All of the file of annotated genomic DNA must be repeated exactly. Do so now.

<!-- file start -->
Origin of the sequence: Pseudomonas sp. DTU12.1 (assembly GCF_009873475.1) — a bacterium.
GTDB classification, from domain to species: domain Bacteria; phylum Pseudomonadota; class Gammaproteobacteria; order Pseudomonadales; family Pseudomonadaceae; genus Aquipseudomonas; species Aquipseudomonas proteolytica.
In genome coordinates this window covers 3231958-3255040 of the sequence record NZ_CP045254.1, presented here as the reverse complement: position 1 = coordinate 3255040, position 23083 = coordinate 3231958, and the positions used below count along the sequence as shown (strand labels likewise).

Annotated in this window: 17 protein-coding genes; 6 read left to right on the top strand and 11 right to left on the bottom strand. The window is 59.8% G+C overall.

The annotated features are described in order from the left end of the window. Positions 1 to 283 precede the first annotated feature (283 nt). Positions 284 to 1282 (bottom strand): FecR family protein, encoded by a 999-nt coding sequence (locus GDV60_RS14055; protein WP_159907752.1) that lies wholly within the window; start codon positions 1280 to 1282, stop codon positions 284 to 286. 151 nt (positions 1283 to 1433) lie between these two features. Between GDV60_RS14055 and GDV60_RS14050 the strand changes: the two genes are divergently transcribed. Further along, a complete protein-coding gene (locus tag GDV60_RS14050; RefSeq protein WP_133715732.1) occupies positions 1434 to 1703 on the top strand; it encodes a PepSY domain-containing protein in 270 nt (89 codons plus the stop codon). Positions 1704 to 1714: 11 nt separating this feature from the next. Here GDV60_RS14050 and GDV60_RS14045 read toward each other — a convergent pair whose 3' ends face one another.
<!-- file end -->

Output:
Origin of the sequence: Pseudomonas sp. DTU12.1 (assembly GCF_009873475.1) — a bacterium.
GTDB classification, from domain to species: domain Bacteria; phylum Pseudomonadota; class Gammaproteobacteria; order Pseudomonadales; family Pseudomonadaceae; genus Aquipseudomonas; species Aquipseudomonas proteolytica.
In genome coordinates this window covers 3231958-3255040 of the sequence record NZ_CP045254.1, presented here as the reverse complement: position 1 = coordinate 3255040, position 23083 = coordinate 3231958, and the positions used below count along the sequence as shown (strand labels likewise).

Annotated in this window: 17 protein-coding genes; 6 read left to right on the top strand and 11 right to left on the bottom strand. The window is 59.8% G+C overall.

The annotated features are described in order from the left end of the window. Positions 1 to 283 precede the first annotated feature (283 nt). Positions 284 to 1282 (bottom strand): FecR family protein, encoded by a 999-nt coding sequence (locus GDV60_RS14055; protein WP_159907752.1) that lies wholly within the window; start codon positions 1280 to 1282, stop codon positions 284 to 286. 151 nt (positions 1283 to 1433) lie between these two features. Between GDV60_RS14055 and GDV60_RS14050 the strand changes: the two genes are divergently transcribed. Further along, a complete protein-coding gene (locus tag GDV60_RS14050; RefSeq protein WP_133715732.1) occupies positions 1434 to 1703 on the top strand; it encodes a PepSY domain-containing protein in 270 nt (89 codons plus the stop codon). Positions 1704 to 1714: 11 nt separating this feature from the next. Here GDV60_RS14050 and GDV60_RS14045 read toward each other — a convergent pair whose 3' ends face one another.